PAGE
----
These acidic jokes are predictably mitigated by Lubitsch’s effervescent touch. Heaven Can Wait is possibly the director’s most downbeat film, darker in some respects to even To Be or Not to Be. But Lubitsch consistently finds ways to alleviate serious moments of romantic longing and feelings of betrayal. This was Lubitsch’s first Technicolor film, and cinematographer Edward Cronjager boosts the colors of nearly everything in the frame, bringing a level of brightness to even the most somber scenarios. More pointedly, Lubitsch homes in on small gestures that complicate interactions, as in the flashes of genuine affection that cross Henry’s face when flirting with Martha, or the way that an aged Henry deflects from a moment of grief with a flippant joke to cheer himself up. The entire ethos of the film, if not a sizeable portion of Lubitsch’s oeuvre, is summed up by an early line that Henry tells His Excellency when the latter asks if he had a good funeral: “Well, there was a lot of crying, so I believe everybody had a good time.”
Heaven Can Wait’s 4K digital restoration comes to us from 20th Century Fox and the Academy Film Archive in collaboration with The Film Foundation, and was created, according to Blu-ray.com, "from a 35mm color reversal internegative (CRI) made from three-strip nitrate original camera negatives (the best surviving element for the film)." The transfer reflects some of the inherent weaknesses of that source format, particularly how the inability to separate out the Technicolor strips results in persistent color bleed in the frames, which all have a reddish hue. Nonetheless, detail is significantly sharper than on Criterion’s 2005 DVD. The vivid colors of the costuming and set design now pop with intensity, and facial textures now reveal every contour of the film’s makeup. The monaural track is unimpeachable, boasting robust dialogue mixing and balanced score distribution.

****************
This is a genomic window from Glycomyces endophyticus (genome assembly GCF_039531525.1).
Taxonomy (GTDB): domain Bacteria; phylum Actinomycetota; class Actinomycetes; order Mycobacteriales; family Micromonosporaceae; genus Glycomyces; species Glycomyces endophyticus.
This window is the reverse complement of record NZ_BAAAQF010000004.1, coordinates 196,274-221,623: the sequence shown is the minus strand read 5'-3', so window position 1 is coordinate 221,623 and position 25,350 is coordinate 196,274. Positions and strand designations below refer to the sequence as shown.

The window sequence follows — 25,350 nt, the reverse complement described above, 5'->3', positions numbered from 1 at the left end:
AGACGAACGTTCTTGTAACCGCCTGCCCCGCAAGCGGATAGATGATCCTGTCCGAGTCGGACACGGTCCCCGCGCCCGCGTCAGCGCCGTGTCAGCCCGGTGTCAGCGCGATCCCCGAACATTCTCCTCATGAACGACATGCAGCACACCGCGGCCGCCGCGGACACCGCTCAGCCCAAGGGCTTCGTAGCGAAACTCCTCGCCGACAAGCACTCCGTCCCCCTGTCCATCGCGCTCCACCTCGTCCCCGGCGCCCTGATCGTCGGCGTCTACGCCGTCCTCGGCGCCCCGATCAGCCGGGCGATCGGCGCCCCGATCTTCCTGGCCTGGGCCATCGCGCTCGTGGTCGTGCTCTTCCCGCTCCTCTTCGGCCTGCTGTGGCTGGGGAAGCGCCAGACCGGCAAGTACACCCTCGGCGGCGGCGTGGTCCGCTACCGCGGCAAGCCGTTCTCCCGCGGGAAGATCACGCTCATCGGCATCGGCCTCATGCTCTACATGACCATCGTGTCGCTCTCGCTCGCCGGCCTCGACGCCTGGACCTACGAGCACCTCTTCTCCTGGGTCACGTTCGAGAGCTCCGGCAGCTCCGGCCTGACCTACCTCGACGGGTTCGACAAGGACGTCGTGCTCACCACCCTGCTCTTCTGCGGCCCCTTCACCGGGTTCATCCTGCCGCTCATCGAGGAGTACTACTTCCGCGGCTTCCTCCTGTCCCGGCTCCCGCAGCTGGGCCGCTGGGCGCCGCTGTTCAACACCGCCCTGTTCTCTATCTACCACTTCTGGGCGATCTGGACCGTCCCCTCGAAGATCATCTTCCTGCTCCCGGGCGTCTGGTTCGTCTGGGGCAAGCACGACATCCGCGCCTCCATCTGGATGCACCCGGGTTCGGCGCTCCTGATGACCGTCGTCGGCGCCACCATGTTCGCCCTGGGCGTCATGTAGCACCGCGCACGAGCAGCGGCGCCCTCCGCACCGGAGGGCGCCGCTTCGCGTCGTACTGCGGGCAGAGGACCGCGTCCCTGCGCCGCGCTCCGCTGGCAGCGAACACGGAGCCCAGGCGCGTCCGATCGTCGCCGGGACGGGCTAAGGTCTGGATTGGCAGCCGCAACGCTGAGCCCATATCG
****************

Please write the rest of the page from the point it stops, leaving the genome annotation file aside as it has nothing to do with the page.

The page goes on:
A conversation between Andrew Sarris and Molly Haskell, recorded for the earlier DVD release, covers the film in great detail. Among the topics of discussion: the lead performances, Samson Raphaelson’s script, and how the film’s tone stood apart from that of more propagandistic, morally simplistic, and uplifting films being released in Hollywood in the midst of World War II. Two interviews with Raphaelson, one a 1982 appearance on the PBS show Creativity with Bill Moyers and the other a 1977 chat with critic Richard Corliss conducted at the Museum of Modern Art, offers more insight into the film as well as Raphaelson’s career. "Ernst Lubitsch: A Musical Collage" is a brief photo collage set to home recordings of the director playing piano, while a marketing gallery includes a theatrical trailer, publicity stills, and scans of the original pressbook from the film’s release. Finally, a booklet contains an essay by film professor William Paul, who keenly foregrounds how willfully the film avoids concrete historical detail to keep all focus rooted on the emotions of the characters rather than external circumstances of their lives.
Heaven Can Wait is one of Ernst Lubitsch’s greatest, most emotionally complex works, and this high-def upgrade calls new attention to just how much the film’s florid images match the beauty of Samson Raphaelson’s script.